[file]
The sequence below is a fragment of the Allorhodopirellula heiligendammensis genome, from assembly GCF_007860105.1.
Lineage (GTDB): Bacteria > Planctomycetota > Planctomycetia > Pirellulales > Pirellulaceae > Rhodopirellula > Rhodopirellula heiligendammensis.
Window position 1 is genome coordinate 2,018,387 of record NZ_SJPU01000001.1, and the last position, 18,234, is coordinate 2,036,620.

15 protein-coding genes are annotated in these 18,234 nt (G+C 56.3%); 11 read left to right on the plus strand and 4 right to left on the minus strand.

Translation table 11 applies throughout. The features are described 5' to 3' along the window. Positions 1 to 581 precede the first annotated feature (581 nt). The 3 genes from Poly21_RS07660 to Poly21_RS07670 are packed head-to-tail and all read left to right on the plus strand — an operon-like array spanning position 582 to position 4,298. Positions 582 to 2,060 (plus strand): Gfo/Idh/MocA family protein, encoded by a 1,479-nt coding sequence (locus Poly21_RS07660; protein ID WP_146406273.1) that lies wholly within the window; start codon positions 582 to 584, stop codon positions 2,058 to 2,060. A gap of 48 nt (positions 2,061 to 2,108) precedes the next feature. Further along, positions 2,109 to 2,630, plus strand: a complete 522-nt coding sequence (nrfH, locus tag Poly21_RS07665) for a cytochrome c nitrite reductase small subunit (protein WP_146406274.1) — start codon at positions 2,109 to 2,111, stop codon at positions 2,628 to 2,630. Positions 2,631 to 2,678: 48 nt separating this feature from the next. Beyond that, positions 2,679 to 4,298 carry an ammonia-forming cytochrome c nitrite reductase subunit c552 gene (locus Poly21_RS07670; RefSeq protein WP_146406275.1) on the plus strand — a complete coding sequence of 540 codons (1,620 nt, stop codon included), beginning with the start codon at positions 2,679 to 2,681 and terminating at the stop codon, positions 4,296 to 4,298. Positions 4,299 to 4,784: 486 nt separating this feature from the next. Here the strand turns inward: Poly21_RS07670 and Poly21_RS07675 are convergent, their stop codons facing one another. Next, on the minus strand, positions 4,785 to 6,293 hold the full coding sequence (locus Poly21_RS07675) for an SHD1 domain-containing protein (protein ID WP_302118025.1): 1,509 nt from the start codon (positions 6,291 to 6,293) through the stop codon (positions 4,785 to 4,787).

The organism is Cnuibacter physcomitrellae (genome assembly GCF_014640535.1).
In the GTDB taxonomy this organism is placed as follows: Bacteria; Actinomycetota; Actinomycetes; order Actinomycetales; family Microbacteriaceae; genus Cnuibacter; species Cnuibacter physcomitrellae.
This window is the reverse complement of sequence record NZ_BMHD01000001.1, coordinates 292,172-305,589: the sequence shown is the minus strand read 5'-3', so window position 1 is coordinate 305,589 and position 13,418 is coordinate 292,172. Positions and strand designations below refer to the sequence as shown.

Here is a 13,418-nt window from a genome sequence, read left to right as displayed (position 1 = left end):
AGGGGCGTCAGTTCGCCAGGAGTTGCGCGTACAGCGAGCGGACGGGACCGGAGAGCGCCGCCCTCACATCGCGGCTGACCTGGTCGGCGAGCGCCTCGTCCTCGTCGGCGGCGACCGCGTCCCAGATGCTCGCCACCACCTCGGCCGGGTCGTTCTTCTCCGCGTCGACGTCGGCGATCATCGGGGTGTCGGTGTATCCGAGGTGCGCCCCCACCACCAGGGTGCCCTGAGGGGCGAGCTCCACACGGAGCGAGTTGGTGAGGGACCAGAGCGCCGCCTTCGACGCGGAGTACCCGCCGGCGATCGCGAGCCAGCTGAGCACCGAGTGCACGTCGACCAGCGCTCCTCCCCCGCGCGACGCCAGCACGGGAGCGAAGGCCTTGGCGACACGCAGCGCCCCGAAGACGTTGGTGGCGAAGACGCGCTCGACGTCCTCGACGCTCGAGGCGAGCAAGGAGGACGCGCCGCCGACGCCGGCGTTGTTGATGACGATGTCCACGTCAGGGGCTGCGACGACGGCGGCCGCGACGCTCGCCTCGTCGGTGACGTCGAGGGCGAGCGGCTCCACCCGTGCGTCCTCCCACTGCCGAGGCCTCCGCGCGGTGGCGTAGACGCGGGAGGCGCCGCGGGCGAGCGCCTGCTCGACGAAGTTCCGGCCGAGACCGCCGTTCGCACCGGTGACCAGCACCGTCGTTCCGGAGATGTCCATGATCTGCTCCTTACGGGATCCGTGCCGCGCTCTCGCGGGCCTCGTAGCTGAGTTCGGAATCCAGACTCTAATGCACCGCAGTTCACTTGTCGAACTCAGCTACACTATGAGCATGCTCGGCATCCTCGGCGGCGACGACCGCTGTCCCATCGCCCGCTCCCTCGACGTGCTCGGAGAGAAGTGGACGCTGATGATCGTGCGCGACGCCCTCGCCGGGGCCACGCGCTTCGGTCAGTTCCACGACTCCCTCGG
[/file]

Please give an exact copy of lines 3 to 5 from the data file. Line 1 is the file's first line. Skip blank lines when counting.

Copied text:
Window position 1 is genome coordinate 2,018,387 of record NZ_SJPU01000001.1, and the last position, 18,234, is coordinate 2,036,620.

15 protein-coding genes are annotated in these 18,234 nt (G+C 56.3%); 11 read left to right on the plus strand and 4 right to left on the minus strand.

Translation table 11 applies throughout. The features are described 5' to 3' along the window. Positions 1 to 581 precede the first annotated feature (581 nt). The 3 genes from Poly21_RS07660 to Poly21_RS07670 are packed head-to-tail and all read left to right on the plus strand — an operon-like array spanning position 582 to position 4,298. Positions 582 to 2,060 (plus strand): Gfo/Idh/MocA family protein, encoded by a 1,479-nt coding sequence (locus Poly21_RS07660; protein ID WP_146406273.1) that lies wholly within the window; start codon positions 582 to 584, stop codon positions 2,058 to 2,060. A gap of 48 nt (positions 2,061 to 2,108) precedes the next feature. Further along, positions 2,109 to 2,630, plus strand: a complete 522-nt coding sequence (nrfH, locus tag Poly21_RS07665) for a cytochrome c nitrite reductase small subunit (protein WP_146406274.1) — start codon at positions 2,109 to 2,111, stop codon at positions 2,628 to 2,630. Positions 2,631 to 2,678: 48 nt separating this feature from the next. Beyond that, positions 2,679 to 4,298 carry an ammonia-forming cytochrome c nitrite reductase subunit c552 gene (locus Poly21_RS07670; RefSeq protein WP_146406275.1) on the plus strand — a complete coding sequence of 540 codons (1,620 nt, stop codon included), beginning with the start codon at positions 2,679 to 2,681 and terminating at the stop codon, positions 4,296 to 4,298. Positions 4,299 to 4,784: 486 nt separating this feature from the next. Here the strand turns inward: Poly21_RS07670 and Poly21_RS07675 are convergent, their stop codons facing one another. Next, on the minus strand, positions 4,785 to 6,293 hold the full coding sequence (locus Poly21_RS07675) for an SHD1 domain-containing protein (protein ID WP_302118025.1): 1,509 nt from the start codon (positions 6,291 to 6,293) through the stop codon (positions 4,785 to 4,787).